With the hustle and bustle of everyday life, I think we often forget to breathe and forget how important breathing really is. During labor, you practice breathing techniques to help you through the pain. If you’ve ever done yoga, you know that breath is an integral part of the practice. Whenever Finley starts to tantrum we tell her to take deep, slow breaths and count to ten. Life can be overwhelming. Teaching my daughters to stop and breathe before reacting to a situation has reminded me that I too can step back, take a breath, and control how I react to what I am experiencing.
Have a magical, do-nothing day
I am someone who loves to constantly be doing something. I am a true Gemini in all aspects, but especially in the sense that I am fickle, curious, and I hold a ton of nervous energy. My mind is always switching onto to new ideas or looking for new experiences. I have a bad habit of filling my plate until I’m overworked and eventually burn out, leaving me in a funk for days.
Since having kids, I have had to learn to not only manage my time better but to take a break every once in a while. Kids don’t work around your schedule My burnouts were manifesting anxiety and causing me to snap at everyone around me. I would get frustrated because I felt like I was busy all day but had to-do lists that weren’t getting done. Sitting down with my daughter and watching cartoons left me fidgety. I would push through days when my health wasn’t at its best because I had things that needed to get done.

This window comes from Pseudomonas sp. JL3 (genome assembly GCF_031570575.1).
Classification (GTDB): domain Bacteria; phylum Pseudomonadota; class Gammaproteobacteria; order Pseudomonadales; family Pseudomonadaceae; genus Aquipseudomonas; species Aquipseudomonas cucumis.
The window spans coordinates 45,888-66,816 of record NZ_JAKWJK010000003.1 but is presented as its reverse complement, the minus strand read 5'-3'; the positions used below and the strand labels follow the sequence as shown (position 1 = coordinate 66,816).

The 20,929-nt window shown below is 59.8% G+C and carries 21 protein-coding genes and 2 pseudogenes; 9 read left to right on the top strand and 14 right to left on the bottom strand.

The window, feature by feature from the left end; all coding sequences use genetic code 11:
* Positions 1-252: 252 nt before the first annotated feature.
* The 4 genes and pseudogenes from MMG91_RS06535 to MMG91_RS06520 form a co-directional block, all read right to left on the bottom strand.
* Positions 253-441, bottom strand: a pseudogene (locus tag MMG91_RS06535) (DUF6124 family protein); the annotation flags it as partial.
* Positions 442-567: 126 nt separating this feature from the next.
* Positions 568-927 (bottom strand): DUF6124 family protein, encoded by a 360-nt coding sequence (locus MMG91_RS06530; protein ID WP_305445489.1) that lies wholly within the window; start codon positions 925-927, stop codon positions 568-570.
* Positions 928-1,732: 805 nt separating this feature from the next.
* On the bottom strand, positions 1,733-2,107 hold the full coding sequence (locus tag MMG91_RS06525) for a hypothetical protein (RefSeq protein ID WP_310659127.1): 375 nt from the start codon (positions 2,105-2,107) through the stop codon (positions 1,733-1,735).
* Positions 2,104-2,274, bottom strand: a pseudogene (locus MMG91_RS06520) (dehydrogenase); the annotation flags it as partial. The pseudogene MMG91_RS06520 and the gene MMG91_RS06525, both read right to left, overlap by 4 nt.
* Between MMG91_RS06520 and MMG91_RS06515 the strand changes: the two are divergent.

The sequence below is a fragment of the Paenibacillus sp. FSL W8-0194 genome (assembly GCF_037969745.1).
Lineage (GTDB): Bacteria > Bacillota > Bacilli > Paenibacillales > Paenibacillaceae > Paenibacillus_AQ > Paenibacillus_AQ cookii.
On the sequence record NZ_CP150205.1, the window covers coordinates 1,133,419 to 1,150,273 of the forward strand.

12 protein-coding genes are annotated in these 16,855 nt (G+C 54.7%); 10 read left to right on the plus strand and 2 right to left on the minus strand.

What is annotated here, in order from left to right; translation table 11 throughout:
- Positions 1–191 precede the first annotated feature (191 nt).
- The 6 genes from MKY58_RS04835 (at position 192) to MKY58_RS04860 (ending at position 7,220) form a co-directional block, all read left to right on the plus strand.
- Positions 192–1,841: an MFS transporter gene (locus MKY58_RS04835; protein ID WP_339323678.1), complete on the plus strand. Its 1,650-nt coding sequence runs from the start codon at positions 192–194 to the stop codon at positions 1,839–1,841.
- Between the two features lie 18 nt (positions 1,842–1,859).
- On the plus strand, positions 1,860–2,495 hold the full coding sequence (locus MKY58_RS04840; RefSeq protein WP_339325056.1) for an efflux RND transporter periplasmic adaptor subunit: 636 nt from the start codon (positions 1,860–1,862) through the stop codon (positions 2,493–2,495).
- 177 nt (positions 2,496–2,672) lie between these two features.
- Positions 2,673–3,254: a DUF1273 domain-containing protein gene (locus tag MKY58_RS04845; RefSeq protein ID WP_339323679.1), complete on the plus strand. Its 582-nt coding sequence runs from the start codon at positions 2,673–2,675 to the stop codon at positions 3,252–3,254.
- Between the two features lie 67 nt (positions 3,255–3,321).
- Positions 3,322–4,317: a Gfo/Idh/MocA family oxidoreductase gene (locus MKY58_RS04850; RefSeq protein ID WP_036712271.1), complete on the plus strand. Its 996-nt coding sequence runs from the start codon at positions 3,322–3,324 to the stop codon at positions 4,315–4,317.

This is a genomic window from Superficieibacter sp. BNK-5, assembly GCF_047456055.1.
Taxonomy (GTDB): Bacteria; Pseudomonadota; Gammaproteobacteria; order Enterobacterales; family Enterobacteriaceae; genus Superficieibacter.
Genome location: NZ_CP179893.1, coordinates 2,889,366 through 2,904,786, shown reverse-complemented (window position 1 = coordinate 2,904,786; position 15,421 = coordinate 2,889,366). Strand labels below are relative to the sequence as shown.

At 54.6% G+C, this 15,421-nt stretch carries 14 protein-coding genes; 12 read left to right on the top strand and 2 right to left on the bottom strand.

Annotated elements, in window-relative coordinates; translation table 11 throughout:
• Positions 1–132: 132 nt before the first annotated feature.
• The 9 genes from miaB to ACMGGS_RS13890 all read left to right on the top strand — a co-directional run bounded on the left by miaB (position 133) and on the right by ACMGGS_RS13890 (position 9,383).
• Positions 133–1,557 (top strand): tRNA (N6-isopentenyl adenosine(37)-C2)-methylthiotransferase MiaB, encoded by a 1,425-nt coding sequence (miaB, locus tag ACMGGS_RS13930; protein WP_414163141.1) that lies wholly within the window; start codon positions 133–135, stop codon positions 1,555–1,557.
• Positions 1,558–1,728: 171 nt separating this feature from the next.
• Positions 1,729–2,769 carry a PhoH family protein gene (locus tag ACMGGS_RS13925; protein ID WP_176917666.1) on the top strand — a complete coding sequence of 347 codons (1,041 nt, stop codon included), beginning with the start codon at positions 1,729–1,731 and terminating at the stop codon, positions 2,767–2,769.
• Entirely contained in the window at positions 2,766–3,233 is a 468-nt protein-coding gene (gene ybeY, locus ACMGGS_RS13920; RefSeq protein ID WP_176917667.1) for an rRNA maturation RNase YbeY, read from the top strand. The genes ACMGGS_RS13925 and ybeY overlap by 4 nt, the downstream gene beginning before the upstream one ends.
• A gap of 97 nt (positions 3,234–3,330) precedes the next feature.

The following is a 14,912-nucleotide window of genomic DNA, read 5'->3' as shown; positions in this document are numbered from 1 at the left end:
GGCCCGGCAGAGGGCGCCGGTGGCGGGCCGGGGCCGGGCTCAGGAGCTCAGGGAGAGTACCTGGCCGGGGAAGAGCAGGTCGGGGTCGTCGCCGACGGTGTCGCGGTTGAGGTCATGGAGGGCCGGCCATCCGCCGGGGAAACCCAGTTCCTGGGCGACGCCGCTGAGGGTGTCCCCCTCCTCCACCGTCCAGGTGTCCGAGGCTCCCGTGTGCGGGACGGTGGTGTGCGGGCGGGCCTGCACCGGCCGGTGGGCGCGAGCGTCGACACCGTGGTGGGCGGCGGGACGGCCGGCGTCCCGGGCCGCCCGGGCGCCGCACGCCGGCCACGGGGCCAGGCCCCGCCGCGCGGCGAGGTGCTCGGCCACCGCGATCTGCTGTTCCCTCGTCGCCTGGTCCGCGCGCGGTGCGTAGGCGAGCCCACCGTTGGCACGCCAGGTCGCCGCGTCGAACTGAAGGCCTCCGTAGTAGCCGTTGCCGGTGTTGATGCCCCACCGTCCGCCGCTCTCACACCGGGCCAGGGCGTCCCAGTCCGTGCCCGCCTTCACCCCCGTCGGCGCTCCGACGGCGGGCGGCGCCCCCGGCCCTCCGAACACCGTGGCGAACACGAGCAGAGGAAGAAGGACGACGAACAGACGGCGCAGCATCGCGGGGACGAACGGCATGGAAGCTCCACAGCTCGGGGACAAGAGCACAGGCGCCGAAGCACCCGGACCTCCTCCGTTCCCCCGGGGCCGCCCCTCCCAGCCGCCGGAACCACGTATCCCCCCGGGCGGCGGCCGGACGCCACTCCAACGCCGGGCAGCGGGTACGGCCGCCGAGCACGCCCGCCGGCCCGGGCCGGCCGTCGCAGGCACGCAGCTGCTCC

Experiencing the magic of a do-nothing day has helped me avoid burning out. My days are more productive and less “busy,” because my mind is able to focus. I still get fidgety, but I take that as a sign to take a break and not to grind through it.
Run it out
We try to go to the park 3-4 times a week to let the girls “run out their energy.” Before I got pregnant I used to love running on the trails. It was a good way for me to expel my nervous energy and I liked the time it gave me to be alone. Since the birth of my kids, I haven’t done much running. I do yoga to stay active, but it was filling the need my body was craving. I found myself feeling anxious and claustrophobic. Like my girls, I need to run out my energy. Since a run isn’t always an option, I try to do small, high energy exercises, like jumping jacks or burpees at some point during the day.